MAC Curriculum and Course Information
The MA in counseling program is a 60 semester hour CACREP accredited Clinical Mental Health Counseling program**.* The curriculum meets educational requirements for professional licensure in accordance with the regulations of the Virginia Board of Behavioral Sciences.
**The Clinical Mental Health Counseling program at Eastern Mennonite University is accredited by the Council for Accreditation of Counseling and Related Educational Programs (CACREP). The accreditation runs through October 31, 2017. (Note: The Clinical Mental Health Counseling program is currently accredited under the 2001 standards for Community Counseling programs as a Community Counseling program. The CACREP 2009 standards combine the Community Counseling and Mental Health Counseling standards into standards for Clinical Mental Health Counseling programs. The counseling program intends to seek accreditation for this program as a Clinical Mental Health Counseling program when it comes up for reaccreditation, per CACREP guidelines.)
Our curriculum includes study in the areas of professional identity, counseling theories, group counseling, counseling techniques, abnormal behavior, appraisal, career development, human growth and development, social and cultural functions, research, social and multicultural issues, ethics, spirituality and religion, addictions, marriage and family counseling, and supervised clinical work.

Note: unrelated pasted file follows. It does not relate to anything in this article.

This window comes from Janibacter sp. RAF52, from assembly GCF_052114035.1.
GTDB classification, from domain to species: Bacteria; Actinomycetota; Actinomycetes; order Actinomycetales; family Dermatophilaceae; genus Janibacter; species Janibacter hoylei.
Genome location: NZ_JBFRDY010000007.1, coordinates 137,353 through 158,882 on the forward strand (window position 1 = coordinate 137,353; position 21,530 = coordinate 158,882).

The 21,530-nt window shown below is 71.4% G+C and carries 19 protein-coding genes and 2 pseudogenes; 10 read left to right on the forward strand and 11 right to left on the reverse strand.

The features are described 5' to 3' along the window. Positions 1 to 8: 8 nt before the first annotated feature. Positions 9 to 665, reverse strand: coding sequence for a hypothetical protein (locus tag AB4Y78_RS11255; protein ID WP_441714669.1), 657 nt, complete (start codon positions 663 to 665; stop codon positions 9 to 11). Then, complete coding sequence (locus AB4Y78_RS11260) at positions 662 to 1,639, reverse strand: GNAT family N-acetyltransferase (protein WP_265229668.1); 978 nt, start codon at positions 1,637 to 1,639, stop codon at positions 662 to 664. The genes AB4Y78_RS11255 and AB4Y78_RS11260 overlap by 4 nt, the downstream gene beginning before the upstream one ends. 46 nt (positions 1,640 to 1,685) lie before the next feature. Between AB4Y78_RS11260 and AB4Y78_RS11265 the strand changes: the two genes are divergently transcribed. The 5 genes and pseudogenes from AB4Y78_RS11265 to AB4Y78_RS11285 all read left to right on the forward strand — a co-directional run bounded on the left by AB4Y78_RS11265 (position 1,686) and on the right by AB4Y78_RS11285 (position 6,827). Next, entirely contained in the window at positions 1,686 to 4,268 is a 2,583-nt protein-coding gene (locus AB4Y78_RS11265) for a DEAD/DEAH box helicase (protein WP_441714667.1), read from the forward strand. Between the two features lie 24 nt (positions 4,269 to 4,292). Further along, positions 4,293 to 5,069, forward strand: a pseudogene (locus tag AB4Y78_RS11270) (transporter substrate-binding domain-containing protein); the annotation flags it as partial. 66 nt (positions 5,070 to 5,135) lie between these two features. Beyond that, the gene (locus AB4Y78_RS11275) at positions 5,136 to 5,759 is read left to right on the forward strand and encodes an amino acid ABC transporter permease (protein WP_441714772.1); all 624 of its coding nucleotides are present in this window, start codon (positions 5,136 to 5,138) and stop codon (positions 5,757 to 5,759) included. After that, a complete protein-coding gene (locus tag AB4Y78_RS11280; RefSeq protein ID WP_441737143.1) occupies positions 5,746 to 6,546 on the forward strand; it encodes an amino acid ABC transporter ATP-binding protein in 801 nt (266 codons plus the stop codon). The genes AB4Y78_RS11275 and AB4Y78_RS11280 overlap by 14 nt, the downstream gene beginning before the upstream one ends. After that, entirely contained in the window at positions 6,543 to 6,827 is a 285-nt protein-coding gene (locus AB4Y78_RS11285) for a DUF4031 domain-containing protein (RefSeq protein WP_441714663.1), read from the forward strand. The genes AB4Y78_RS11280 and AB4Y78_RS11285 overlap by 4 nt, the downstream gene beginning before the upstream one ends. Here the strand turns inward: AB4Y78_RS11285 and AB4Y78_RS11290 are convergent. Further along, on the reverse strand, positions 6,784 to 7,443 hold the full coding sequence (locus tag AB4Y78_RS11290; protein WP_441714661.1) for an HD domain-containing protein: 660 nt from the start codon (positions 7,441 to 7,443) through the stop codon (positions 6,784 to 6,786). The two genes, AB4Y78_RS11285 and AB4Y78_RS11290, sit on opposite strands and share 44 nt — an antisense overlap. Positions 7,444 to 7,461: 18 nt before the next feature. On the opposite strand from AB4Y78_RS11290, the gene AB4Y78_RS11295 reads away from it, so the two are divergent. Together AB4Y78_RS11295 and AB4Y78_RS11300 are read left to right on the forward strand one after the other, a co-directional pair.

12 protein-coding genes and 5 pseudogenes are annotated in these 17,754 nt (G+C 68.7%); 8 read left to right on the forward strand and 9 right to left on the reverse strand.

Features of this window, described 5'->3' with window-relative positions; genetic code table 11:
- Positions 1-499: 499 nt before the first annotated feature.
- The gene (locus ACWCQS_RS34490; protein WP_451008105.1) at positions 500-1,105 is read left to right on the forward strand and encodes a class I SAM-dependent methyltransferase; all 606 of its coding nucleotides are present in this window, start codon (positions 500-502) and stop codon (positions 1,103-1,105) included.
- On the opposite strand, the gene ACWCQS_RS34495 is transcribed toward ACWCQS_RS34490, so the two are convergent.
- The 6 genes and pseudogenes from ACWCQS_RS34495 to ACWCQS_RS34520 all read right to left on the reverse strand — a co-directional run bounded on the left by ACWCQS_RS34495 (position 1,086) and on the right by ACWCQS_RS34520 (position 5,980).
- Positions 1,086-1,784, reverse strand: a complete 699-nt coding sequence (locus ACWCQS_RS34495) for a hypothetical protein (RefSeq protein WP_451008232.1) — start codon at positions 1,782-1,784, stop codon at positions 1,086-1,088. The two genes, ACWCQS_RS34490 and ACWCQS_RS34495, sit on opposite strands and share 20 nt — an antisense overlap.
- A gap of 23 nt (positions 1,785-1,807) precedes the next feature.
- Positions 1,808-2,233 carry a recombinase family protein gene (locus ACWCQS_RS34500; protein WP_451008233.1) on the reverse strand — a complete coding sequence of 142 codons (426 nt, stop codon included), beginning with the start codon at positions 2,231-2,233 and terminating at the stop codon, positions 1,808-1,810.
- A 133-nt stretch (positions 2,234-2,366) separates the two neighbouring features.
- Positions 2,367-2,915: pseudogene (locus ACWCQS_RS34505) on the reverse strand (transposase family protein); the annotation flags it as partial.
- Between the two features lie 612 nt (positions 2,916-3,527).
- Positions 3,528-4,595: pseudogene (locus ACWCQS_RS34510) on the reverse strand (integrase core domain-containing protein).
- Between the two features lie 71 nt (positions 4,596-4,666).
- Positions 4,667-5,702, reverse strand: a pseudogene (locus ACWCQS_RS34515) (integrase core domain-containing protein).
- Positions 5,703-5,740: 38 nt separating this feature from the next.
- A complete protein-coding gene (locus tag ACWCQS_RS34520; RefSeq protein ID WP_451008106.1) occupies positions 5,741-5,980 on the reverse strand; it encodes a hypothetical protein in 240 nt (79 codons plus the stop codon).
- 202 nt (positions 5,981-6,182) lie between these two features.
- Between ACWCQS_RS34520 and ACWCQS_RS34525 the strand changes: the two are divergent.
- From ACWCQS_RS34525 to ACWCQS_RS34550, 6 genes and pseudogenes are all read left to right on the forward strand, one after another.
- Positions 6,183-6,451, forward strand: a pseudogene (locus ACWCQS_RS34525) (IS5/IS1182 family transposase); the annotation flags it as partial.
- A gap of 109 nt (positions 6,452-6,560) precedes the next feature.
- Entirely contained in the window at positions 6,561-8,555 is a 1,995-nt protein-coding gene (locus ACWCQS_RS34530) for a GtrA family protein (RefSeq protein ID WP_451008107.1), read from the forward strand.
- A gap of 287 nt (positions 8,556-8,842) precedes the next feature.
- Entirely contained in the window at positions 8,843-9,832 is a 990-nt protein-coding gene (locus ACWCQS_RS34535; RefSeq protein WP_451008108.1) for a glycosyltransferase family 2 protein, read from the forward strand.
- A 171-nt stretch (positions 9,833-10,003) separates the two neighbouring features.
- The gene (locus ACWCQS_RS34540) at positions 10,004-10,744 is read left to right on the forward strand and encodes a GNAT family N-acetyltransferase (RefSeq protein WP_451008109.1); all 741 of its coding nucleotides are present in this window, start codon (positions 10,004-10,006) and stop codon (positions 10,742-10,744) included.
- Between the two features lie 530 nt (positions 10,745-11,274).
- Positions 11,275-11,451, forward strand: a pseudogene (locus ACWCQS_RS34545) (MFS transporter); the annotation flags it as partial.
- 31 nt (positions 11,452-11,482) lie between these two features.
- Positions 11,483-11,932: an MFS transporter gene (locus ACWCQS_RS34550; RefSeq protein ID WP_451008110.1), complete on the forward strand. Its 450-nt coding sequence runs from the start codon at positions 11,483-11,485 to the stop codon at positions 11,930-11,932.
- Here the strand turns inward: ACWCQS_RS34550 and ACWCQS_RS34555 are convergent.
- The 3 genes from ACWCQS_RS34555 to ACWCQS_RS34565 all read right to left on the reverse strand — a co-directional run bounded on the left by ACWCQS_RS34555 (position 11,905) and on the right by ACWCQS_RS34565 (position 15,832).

To graduate, the student will have met all course requirements with a minimum GPA of 3.00, will have obtained satisfactory internship references, met program assessment criteria for competency, and obtained the formal approval of the faculty for graduation.
Full-time students should be able to complete the program in two years (the equivalent of five semesters of full time study, two year curriculum plan. However, many find a three year curriculum plan helpful to integrative learning.
COUN 507 Professional Identity, Function & Ethics 3SH
This course addresses counselor professional identity formation, ethical and legal issues related to the practice of professional counseling, and components of sound ethical decision making. Students will explore development of their own personal counselor identity formation. Within this course students will be introduced to the counseling profession and given opportunity to examine current ethical and legal issues related to the practice of professional counseling. The course will provide students with an overview of the historical development of counseling as a profession, discussion of counselor licensure, and an overview of major professional organizations, specialties and credentialing options available to mental health professionals. Discussion of professional mental health codes of ethics relevant to counselors will assist students to explore and articulate the process of ethical decision making within the context of professional counseling.